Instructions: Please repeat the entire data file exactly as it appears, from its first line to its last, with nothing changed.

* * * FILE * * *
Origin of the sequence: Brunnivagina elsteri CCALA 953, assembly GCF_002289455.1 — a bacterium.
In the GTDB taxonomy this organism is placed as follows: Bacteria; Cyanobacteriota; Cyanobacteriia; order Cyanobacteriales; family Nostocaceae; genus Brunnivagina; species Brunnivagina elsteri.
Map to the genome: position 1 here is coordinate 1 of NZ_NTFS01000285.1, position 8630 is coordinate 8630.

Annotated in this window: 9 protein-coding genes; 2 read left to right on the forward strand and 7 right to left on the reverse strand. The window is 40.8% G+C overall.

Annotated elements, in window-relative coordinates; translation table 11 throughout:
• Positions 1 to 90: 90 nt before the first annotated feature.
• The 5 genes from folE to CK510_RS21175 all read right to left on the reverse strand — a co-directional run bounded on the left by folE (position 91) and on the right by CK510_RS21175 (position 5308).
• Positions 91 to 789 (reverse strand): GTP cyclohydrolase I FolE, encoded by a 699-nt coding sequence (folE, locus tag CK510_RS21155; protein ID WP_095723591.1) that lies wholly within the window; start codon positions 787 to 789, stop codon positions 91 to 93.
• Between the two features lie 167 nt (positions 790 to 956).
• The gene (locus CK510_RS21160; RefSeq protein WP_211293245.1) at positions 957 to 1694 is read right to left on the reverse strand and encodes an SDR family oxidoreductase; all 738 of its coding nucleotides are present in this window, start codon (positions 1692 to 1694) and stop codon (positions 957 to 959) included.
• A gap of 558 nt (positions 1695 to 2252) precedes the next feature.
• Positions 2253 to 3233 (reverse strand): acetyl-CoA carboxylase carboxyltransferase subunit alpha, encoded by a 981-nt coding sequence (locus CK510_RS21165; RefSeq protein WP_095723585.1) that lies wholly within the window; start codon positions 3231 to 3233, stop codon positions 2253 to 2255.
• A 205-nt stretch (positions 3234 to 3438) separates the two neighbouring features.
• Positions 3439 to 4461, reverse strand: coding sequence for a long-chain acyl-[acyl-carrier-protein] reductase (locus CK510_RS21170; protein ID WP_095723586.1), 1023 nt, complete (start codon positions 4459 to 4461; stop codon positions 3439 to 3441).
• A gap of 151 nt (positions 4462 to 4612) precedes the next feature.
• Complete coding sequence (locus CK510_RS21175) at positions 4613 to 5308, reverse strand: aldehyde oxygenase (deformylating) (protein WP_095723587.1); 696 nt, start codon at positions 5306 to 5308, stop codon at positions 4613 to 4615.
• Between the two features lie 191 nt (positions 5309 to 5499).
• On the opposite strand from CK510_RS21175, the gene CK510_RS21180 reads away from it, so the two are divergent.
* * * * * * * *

Origin of the sequence: Brunnivagina elsteri CCALA 953, assembly GCF_002289455.1 — a bacterium.
In the GTDB taxonomy this organism is placed as follows: Bacteria; Cyanobacteriota; Cyanobacteriia; order Cyanobacteriales; family Nostocaceae; genus Brunnivagina; species Brunnivagina elsteri.
Map to the genome: position 1 here is coordinate 1 of NZ_NTFS01000285.1, position 8630 is coordinate 8630.

Annotated in this window: 9 protein-coding genes; 2 read left to right on the forward strand and 7 right to left on the reverse strand. The window is 40.8% G+C overall.

Annotated elements, in window-relative coordinates; translation table 11 throughout:
• Positions 1 to 90: 90 nt before the first annotated feature.
• The 5 genes from folE to CK510_RS21175 all read right to left on the reverse strand — a co-directional run bounded on the left by folE (position 91) and on the right by CK510_RS21175 (position 5308).
• Positions 91 to 789 (reverse strand): GTP cyclohydrolase I FolE, encoded by a 699-nt coding sequence (folE, locus tag CK510_RS21155; protein ID WP_095723591.1) that lies wholly within the window; start codon positions 787 to 789, stop codon positions 91 to 93.
• Between the two features lie 167 nt (positions 790 to 956).
• The gene (locus CK510_RS21160; RefSeq protein WP_211293245.1) at positions 957 to 1694 is read right to left on the reverse strand and encodes an SDR family oxidoreductase; all 738 of its coding nucleotides are present in this window, start codon (positions 1692 to 1694) and stop codon (positions 957 to 959) included.
• A gap of 558 nt (positions 1695 to 2252) precedes the next feature.
• Positions 2253 to 3233 (reverse strand): acetyl-CoA carboxylase carboxyltransferase subunit alpha, encoded by a 981-nt coding sequence (locus CK510_RS21165; RefSeq protein WP_095723585.1) that lies wholly within the window; start codon positions 3231 to 3233, stop codon positions 2253 to 2255.
• A 205-nt stretch (positions 3234 to 3438) separates the two neighbouring features.
• Positions 3439 to 4461, reverse strand: coding sequence for a long-chain acyl-[acyl-carrier-protein] reductase (locus CK510_RS21170; protein ID WP_095723586.1), 1023 nt, complete (start codon positions 4459 to 4461; stop codon positions 3439 to 3441).
• A gap of 151 nt (positions 4462 to 4612) precedes the next feature.
• Complete coding sequence (locus CK510_RS21175) at positions 4613 to 5308, reverse strand: aldehyde oxygenase (deformylating) (protein WP_095723587.1); 696 nt, start codon at positions 5306 to 5308, stop codon at positions 4613 to 4615.
• Between the two features lie 191 nt (positions 5309 to 5499).
• On the opposite strand from CK510_RS21175, the gene CK510_RS21180 reads away from it, so the two are divergent.